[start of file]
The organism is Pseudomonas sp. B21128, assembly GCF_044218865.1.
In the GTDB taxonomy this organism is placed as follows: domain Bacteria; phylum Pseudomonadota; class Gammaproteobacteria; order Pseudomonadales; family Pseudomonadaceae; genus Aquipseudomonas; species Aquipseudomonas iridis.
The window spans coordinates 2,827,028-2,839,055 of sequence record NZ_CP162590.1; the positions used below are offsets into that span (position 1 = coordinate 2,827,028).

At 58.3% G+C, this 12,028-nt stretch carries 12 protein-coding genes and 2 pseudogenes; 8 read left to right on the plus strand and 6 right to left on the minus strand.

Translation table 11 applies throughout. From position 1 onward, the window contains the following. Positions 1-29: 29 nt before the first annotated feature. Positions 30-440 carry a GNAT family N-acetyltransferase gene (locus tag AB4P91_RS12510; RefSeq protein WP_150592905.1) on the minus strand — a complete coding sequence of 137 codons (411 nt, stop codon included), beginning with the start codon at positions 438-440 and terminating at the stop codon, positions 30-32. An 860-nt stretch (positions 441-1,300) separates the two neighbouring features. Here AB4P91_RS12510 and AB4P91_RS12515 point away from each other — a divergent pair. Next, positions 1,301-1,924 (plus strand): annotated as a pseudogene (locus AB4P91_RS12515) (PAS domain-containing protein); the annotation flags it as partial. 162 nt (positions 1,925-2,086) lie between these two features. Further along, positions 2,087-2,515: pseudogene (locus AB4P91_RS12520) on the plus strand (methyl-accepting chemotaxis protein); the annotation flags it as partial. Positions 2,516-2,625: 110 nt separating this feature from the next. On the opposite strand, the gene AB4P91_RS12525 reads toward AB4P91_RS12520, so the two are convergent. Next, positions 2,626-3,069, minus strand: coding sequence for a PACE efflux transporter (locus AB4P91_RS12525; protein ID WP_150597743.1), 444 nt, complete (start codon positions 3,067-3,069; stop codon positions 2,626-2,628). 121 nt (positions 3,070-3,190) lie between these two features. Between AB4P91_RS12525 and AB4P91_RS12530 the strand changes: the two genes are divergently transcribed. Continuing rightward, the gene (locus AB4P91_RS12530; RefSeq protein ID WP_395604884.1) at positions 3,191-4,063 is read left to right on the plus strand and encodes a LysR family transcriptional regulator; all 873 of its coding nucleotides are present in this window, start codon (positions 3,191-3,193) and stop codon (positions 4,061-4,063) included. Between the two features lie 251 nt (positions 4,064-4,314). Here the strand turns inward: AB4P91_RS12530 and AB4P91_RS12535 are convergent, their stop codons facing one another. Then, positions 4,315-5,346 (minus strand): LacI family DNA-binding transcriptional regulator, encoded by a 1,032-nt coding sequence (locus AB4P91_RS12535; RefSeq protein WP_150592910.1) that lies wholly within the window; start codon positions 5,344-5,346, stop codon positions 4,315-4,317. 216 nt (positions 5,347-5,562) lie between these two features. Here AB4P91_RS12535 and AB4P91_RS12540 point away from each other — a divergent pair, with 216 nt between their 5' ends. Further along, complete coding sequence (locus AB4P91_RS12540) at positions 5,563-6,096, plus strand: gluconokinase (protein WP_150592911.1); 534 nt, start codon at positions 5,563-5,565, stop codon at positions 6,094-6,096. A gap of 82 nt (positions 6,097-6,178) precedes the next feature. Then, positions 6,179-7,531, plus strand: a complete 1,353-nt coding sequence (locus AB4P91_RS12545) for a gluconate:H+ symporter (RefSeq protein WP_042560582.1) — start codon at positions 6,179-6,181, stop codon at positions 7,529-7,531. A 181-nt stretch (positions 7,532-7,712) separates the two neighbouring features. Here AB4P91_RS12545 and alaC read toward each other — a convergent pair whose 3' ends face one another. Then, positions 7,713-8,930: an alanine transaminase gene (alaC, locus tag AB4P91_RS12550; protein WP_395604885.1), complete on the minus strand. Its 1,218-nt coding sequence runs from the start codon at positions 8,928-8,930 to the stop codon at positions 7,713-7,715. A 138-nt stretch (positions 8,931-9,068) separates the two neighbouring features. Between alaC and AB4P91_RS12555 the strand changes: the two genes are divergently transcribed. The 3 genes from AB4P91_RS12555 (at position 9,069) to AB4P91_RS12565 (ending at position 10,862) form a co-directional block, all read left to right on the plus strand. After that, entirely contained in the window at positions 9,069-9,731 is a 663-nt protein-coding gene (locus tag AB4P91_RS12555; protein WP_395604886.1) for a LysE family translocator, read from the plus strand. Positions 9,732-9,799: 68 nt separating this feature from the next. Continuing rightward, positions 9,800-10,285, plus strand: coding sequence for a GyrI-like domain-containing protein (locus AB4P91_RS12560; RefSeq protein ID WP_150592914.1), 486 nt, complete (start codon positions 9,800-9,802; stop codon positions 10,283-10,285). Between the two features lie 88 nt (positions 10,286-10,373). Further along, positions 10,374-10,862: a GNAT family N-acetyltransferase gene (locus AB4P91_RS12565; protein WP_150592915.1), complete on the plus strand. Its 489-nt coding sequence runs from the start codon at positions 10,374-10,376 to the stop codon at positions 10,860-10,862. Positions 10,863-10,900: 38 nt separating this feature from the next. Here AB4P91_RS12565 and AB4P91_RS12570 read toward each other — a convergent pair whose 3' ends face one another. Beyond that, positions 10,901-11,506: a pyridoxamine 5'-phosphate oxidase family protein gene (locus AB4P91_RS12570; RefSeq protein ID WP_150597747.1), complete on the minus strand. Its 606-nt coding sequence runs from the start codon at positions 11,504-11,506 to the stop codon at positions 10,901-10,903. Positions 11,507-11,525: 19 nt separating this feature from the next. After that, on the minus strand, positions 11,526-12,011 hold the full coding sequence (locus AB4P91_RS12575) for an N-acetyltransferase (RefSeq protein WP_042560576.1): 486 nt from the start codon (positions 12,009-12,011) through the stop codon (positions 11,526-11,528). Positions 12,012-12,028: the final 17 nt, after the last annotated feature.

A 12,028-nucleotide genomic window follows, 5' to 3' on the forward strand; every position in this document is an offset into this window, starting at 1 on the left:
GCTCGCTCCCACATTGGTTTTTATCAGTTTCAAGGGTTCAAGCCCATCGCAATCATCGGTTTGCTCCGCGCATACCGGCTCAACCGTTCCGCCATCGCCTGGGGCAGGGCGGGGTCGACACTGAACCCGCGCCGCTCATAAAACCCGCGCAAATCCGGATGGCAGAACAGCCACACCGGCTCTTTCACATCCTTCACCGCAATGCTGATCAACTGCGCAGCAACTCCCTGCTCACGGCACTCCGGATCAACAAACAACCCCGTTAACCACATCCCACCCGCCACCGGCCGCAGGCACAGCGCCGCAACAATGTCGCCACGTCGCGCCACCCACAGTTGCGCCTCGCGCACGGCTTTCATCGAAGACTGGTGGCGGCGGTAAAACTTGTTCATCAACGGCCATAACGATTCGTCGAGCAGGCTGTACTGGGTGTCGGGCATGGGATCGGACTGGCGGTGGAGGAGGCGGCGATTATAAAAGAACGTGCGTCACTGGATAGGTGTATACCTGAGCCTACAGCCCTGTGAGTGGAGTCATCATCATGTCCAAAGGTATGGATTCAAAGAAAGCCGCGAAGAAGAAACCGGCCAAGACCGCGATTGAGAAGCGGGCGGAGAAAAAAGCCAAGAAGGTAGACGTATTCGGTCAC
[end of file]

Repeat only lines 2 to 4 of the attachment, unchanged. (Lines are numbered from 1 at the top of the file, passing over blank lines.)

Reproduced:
In the GTDB taxonomy this organism is placed as follows: domain Bacteria; phylum Pseudomonadota; class Gammaproteobacteria; order Pseudomonadales; family Pseudomonadaceae; genus Aquipseudomonas; species Aquipseudomonas iridis.
The window spans coordinates 2,827,028-2,839,055 of sequence record NZ_CP162590.1; the positions used below are offsets into that span (position 1 = coordinate 2,827,028).

At 58.3% G+C, this 12,028-nt stretch carries 12 protein-coding genes and 2 pseudogenes; 8 read left to right on the plus strand and 6 right to left on the minus strand.